It's amazing that House Republicans have yet to budge even a little on taxes in this fiscal cliff standoff, considering the vast amount their base will stand to lose if the Bush tax cuts expire. You'd think the wealthy donors would be ramping up the pressure for some kind of a deal.
Let's look at what these wealthy donors stand to lose if the GOP stubbornly refuses to compromise and instead lets the Bush tax cuts expire.
Income tax rate. This is primarily what you hear discussed in the media. The top rate goes from 35% to 39.6%. Keep in mind, however, that salary for the super wealthy is a tiny sliver of their earnings - if indeed they have a salary at all. Still, it will hurt them in another way, as you'll see further below.
Capital-gains tax. This is the bread-and-butter for the wealthy that comes from the sale of stock and other specified transactions. That rate is now 15%. If the Bush tax cuts expire, these donors suddenly will have these gains taxed at 23.8%. This includes the pre-Bush capital gains rate of 20%, plus the Obamacare 3.8% surcharge for high earners. (This surcharge kicks in on Jan 1, cliff or no cliff.) Negotiating this down just a couple of points would save the super-wealthy millions. Motivation enough, one would think.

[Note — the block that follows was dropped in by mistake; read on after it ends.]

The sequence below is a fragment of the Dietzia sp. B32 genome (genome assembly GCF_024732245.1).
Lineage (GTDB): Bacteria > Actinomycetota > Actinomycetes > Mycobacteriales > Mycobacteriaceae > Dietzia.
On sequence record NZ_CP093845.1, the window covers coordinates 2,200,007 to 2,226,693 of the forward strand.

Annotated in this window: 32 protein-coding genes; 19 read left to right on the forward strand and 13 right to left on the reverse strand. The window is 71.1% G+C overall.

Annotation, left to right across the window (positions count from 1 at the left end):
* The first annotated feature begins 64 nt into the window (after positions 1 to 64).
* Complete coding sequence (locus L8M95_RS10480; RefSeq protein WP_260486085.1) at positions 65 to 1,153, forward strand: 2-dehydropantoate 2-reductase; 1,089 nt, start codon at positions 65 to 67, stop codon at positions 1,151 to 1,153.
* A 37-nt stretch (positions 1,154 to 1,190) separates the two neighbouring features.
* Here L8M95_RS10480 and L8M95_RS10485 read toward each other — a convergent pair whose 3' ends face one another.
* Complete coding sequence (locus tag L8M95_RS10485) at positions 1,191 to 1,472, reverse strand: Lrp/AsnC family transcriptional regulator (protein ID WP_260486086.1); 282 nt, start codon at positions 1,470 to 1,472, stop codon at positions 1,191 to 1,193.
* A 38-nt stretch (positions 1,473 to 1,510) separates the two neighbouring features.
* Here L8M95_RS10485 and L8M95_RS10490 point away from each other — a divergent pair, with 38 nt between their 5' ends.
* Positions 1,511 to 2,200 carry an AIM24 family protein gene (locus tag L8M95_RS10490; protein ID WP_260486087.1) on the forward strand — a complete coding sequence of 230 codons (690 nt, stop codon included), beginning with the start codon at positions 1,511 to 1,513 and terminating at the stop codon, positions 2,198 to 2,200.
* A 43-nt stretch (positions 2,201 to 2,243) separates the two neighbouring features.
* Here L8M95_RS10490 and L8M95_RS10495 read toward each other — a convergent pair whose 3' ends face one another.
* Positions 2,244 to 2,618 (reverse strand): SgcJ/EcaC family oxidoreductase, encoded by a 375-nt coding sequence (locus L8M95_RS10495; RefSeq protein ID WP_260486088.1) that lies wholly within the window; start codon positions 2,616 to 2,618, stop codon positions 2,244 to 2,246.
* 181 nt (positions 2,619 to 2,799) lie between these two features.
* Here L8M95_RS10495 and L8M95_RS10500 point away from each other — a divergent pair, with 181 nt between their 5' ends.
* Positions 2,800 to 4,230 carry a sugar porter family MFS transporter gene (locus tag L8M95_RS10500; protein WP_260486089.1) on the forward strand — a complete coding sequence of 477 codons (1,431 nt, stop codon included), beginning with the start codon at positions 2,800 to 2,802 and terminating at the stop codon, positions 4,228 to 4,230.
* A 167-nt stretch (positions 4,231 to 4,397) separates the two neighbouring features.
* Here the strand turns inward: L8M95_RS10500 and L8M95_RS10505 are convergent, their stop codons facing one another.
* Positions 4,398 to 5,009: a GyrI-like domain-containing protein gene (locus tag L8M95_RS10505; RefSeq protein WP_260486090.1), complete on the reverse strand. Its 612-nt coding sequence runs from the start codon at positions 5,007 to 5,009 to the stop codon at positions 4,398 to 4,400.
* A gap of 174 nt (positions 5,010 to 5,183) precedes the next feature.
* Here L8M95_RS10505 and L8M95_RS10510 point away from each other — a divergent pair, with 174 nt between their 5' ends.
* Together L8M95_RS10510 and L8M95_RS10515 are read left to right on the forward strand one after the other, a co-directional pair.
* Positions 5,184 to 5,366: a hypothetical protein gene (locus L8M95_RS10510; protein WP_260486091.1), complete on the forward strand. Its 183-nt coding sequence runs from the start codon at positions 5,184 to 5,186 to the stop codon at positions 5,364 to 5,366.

Tax on dividends. Dividends are payments made to shareholders by a corporation just for holding its stock. Currently, these are taxed as capital gains - at 15%. But when the Bush tax cuts expire, dividends will once again be taxed as regular income, not as capital gains, and these donors will then pay a whopping 39.6% on dividends - significantly more than double what they pay now. This not only will affect the wealthy, but it also will hurt corporations who pay these dividends, since their stock will become that much less attractive.
Estate tax. Don't have anything you'd call an estate? Well, these donors do, and creating them is their lives' passion. Currently, these donors' heirs are exempt from paying any taxes at all on the first $5.1 million of the estate. This exemption drops to $1 million when the Bush tax cuts expire. And beyond that $1 million threshold, instead of paying 35% as they do now, the donors' heirs will now give up more than half of the estate to taxes: a staggering 55%. Have $20 million? Your heirs will get just $9.5 million instead of $14.8 million.
So with all of this at stake, you'd think the House Republicans would be desperately dealing to salvage SOMETHING. For example, they could allow the income rate to increase to 39.6% in exchange for a break on capital gains or dividends or estate taxes. What exactly are these donors paying for if not that? Instead, it looks more and more likely that they will lose it all.
How is this happening? Don't House Republicans see what their donors stand to lose?
The answer is unsurprising: If a Republican goes on record as making any compromise with Democrats on taxes, it will all but guarantee his ouster by some Tea Party puritan in the primaries. And the only thing House Republicans care about more than their rich supporters is their own jobs.